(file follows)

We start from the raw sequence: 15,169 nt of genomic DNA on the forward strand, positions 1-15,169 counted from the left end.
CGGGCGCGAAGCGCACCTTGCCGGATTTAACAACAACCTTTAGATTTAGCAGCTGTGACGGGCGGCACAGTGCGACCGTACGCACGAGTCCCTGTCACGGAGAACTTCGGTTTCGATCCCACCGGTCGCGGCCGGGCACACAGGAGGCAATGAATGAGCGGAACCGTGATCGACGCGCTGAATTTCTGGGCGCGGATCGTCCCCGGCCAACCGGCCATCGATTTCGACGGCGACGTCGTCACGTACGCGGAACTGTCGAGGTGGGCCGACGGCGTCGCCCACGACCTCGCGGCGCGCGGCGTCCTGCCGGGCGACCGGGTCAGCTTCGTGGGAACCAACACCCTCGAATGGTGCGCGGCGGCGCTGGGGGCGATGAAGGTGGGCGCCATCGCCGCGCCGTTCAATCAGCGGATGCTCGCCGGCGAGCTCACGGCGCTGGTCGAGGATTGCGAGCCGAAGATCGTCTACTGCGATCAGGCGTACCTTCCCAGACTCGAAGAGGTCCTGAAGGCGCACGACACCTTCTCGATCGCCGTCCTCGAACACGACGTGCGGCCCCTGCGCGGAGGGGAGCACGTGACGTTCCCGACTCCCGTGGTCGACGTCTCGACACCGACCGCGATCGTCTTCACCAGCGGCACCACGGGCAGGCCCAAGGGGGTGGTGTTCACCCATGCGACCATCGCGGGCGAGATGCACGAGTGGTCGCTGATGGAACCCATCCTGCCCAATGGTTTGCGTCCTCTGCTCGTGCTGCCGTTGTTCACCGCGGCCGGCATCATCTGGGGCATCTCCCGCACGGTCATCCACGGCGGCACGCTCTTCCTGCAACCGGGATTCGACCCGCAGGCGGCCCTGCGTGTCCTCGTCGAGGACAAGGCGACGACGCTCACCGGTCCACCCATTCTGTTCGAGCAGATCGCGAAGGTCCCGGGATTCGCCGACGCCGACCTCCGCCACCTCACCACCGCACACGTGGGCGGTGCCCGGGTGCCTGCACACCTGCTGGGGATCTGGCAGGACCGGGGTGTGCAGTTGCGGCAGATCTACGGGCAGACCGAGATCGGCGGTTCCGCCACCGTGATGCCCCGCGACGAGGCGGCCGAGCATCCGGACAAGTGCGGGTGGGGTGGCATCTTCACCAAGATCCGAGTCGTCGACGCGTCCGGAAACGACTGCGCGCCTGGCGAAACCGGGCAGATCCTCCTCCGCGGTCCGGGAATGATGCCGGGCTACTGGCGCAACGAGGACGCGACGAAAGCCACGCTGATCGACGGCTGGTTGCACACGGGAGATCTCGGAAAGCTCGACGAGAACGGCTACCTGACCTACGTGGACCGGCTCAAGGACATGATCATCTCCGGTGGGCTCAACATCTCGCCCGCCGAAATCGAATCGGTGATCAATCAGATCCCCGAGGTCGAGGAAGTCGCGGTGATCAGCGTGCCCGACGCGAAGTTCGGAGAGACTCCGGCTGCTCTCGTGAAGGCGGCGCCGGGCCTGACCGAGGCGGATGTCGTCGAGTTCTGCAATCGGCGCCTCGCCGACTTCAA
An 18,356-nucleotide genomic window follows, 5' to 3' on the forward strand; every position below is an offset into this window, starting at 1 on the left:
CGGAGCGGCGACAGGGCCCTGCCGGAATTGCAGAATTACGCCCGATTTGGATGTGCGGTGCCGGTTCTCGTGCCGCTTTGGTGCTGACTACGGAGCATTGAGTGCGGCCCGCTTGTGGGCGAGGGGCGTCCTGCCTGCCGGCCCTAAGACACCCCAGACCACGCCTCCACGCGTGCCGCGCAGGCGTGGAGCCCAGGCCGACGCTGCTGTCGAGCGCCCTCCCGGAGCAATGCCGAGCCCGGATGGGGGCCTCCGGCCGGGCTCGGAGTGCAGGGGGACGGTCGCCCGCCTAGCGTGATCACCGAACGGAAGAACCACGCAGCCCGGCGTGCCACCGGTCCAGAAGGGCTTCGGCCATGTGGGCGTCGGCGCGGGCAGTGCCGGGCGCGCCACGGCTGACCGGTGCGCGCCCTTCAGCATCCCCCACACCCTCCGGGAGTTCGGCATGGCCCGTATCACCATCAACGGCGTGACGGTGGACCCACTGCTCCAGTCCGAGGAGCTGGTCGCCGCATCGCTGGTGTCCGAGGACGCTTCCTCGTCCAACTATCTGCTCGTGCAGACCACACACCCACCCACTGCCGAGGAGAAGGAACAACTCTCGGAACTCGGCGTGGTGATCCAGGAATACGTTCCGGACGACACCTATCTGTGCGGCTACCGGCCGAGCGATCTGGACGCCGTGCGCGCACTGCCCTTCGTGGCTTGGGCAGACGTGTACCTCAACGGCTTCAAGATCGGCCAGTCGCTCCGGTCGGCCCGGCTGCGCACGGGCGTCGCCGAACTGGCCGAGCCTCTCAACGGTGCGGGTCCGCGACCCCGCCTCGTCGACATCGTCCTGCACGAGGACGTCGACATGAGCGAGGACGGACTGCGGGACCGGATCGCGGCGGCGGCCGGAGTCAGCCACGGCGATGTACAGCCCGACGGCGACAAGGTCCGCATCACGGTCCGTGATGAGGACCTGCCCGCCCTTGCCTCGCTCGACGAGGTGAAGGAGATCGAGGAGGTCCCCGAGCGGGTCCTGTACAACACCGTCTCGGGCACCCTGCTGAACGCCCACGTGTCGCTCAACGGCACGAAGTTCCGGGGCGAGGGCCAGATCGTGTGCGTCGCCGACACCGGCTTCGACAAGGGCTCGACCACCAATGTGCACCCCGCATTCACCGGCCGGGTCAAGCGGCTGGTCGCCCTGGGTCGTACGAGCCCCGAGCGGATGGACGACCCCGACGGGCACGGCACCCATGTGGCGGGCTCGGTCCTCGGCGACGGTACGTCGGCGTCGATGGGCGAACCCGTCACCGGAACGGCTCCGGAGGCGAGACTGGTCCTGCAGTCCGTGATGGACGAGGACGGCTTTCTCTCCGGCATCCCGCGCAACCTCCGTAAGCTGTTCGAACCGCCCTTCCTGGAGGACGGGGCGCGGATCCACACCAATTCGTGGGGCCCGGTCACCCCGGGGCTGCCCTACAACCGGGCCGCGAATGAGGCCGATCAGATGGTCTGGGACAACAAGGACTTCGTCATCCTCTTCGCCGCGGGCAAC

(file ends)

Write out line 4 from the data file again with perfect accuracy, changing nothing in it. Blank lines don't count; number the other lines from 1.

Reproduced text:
CGGAGCGGCGACAGGGCCCTGCCGGAATTGCAGAATTACGCCCGATTTGGATGTGCGGTGCCGGTTCTCGTGCCGCTTTGGTGCTGACTACGGAGCATTGAGTGCGGCCCGCTTGTGGGCGAGGGGCGTCCTGCCTGCCGGCCCTAAGACACCCCAGACCACGCCTCCACGCGTGCCGCGCAGGCGTGGAGCCCAGGCCGACGCTGCTGTCGAGCGCCCTCCCGGAGCAATGCCGAGCCCGGATGGGGGCCTCCGGCCGGGCTCGGAGTGCAGGGGGACGGTCGCCCGCCTAGCGTGATCACCGAACGGAAGAACCACGCAGCCCGGCGTGCCACCGGTCCAGAAGGGCTTCGGCCATGTGGGCGTCGGCGCGGGCAGTGCCGGGCGCGCCACGGCTGACCGGTGCGCGCCCTTCAGCATCCCCCACACCCTCCGGGAGTTCGGCATGGCCCGTATCACCATCAACGGCGTGACGGTGGACCCACTGCTCCAGTCCGAGGAGCTGGTCGCCGCATCGCTGGTGTCCGAGGACGCTTCCTCGTCCAACTATCTGCTCGTGCAGACCACACACCCACCCACTGCCGAGGAGAAGGAACAACTCTCGGAACTCGGCGTGGTGATCCAGGAATACGTTCCGGACGACACCTATCTGTGCGGCTACCGGCCGAGCGATCTGGACGCCGTGCGCGCACTGCCCTTCGTGGCTTGGGCAGACGTGTACCTCAACGGCTTCAAGATCGGCCAGTCGCTCCGGTCGGCCCGGCTGCGCACGGGCGTCGCCGAACTGGCCGAGCCTCTCAACGGTGCGGGTCCGCGACCCCGCCTCGTCGACATCGTCCTGCACGAGGACGTCGACATGAGCGAGGACGGACTGCGGGACCGGATCGCGGCGGCGGCCGGAGTCAGCCACGGCGATGTACAGCCCGACGGCGACAAGGTCCGCATCACGGTCCGTGATGAGGACCTGCCCGCCCTTGCCTCGCTCGACGAGGTGAAGGAGATCGAGGAGGTCCCCGAGCGGGTCCTGTACAACACCGTCTCGGGCACCCTGCTGAACGCCCACGTGTCGCTCAACGGCACGAAGTTCCGGGGCGAGGGCCAGATCGTGTGCGTCGCCGACACCGGCTTCGACAAGGGCTCGACCACCAATGTGCACCCCGCATTCACCGGCCGGGTCAAGCGGCTGGTCGCCCTGGGTCGTACGAGCCCCGAGCGGATGGACGACCCCGACGGGCACGGCACCCATGTGGCGGGCTCGGTCCTCGGCGACGGTACGTCGGCGTCGATGGGCGAACCCGTCACCGGAACGGCTCCGGAGGCGAGACTGGTCCTGCAGTCCGTGATGGACGAGGACGGCTTTCTCTCCGGCATCCCGCGCAACCTCCGTAAGCTGTTCGAACCGCCCTTCCTGGAGGACGGGGCGCGGATCCACACCAATTCGTGGGGCCCGGTCACCCCGGGGCTGCCCTACAACCGGGCCGCGAATGAGGCCGATCAGATGGTCTGGGACAACAAGGACTTCGTCATCCTCTTCGCCGCGGGCAAC